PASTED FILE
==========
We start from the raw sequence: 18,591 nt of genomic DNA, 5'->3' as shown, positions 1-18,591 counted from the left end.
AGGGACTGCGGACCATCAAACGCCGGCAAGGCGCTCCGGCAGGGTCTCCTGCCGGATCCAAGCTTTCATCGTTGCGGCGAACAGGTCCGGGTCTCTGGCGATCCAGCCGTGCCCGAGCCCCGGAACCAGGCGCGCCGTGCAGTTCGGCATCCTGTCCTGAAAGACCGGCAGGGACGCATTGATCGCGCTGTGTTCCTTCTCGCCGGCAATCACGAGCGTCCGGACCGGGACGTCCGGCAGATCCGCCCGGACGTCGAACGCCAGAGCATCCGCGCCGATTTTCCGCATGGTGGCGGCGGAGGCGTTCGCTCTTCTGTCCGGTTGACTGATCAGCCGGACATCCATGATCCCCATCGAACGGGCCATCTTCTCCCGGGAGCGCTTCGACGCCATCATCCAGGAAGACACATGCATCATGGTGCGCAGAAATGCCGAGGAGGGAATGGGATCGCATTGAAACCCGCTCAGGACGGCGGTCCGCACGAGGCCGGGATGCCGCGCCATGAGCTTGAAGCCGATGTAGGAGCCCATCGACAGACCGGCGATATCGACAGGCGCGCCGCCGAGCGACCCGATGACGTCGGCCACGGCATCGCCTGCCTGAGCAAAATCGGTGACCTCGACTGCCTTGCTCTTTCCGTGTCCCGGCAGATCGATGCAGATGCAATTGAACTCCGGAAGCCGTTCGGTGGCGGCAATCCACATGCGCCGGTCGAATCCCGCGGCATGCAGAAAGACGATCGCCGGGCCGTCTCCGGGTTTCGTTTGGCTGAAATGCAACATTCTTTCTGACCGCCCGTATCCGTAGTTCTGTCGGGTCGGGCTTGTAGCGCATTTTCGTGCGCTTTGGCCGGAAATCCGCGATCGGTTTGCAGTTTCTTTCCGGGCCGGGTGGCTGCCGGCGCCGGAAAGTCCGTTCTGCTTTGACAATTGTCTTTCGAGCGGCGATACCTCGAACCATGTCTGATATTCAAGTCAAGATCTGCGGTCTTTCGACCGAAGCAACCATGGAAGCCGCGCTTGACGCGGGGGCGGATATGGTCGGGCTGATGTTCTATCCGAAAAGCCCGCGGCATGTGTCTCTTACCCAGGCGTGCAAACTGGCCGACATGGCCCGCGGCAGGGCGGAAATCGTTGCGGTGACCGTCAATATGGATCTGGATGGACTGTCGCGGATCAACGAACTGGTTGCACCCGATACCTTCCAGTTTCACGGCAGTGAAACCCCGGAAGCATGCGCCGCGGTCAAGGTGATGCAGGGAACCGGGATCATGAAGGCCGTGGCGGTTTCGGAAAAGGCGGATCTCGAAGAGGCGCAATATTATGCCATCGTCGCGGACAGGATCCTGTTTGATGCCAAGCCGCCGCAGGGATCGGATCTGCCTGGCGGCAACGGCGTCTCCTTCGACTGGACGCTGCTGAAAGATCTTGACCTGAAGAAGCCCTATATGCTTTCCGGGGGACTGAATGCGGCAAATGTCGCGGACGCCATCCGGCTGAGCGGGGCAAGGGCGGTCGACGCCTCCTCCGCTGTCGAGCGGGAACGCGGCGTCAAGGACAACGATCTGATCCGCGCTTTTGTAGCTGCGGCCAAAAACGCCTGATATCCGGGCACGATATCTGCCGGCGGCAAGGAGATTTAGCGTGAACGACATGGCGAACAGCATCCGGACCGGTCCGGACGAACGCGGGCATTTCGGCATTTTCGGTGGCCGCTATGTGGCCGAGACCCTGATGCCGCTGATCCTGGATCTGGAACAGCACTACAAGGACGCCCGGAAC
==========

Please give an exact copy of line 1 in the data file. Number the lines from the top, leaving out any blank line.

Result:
We start from the raw sequence: 18,591 nt of genomic DNA, 5'->3' as shown, positions 1-18,591 counted from the left end.